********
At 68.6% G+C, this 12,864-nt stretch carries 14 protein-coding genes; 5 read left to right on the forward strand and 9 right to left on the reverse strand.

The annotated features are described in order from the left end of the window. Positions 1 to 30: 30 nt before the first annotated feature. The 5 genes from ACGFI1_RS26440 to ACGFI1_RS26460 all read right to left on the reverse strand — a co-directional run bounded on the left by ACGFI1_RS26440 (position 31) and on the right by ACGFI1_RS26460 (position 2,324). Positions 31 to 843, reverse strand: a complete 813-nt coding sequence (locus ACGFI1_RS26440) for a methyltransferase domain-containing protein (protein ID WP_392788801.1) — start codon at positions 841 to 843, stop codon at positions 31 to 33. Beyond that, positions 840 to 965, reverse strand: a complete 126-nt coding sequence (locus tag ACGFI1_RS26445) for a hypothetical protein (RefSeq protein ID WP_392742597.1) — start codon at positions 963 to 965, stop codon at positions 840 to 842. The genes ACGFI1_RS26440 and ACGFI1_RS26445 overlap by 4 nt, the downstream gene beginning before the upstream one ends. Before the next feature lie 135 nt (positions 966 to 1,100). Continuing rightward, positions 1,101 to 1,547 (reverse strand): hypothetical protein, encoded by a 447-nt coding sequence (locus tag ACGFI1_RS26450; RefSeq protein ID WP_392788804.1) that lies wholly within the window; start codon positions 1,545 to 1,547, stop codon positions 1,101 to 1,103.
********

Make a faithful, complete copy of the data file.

At 68.6% G+C, this 12,864-nt stretch carries 14 protein-coding genes; 5 read left to right on the forward strand and 9 right to left on the reverse strand.

The annotated features are described in order from the left end of the window. Positions 1 to 30: 30 nt before the first annotated feature. The 5 genes from ACGFI1_RS26440 to ACGFI1_RS26460 all read right to left on the reverse strand — a co-directional run bounded on the left by ACGFI1_RS26440 (position 31) and on the right by ACGFI1_RS26460 (position 2,324). Positions 31 to 843, reverse strand: a complete 813-nt coding sequence (locus ACGFI1_RS26440) for a methyltransferase domain-containing protein (protein ID WP_392788801.1) — start codon at positions 841 to 843, stop codon at positions 31 to 33. Beyond that, positions 840 to 965, reverse strand: a complete 126-nt coding sequence (locus tag ACGFI1_RS26445) for a hypothetical protein (RefSeq protein ID WP_392742597.1) — start codon at positions 963 to 965, stop codon at positions 840 to 842. The genes ACGFI1_RS26440 and ACGFI1_RS26445 overlap by 4 nt, the downstream gene beginning before the upstream one ends. Before the next feature lie 135 nt (positions 966 to 1,100). Continuing rightward, positions 1,101 to 1,547 (reverse strand): hypothetical protein, encoded by a 447-nt coding sequence (locus tag ACGFI1_RS26450; RefSeq protein ID WP_392788804.1) that lies wholly within the window; start codon positions 1,545 to 1,547, stop codon positions 1,101 to 1,103.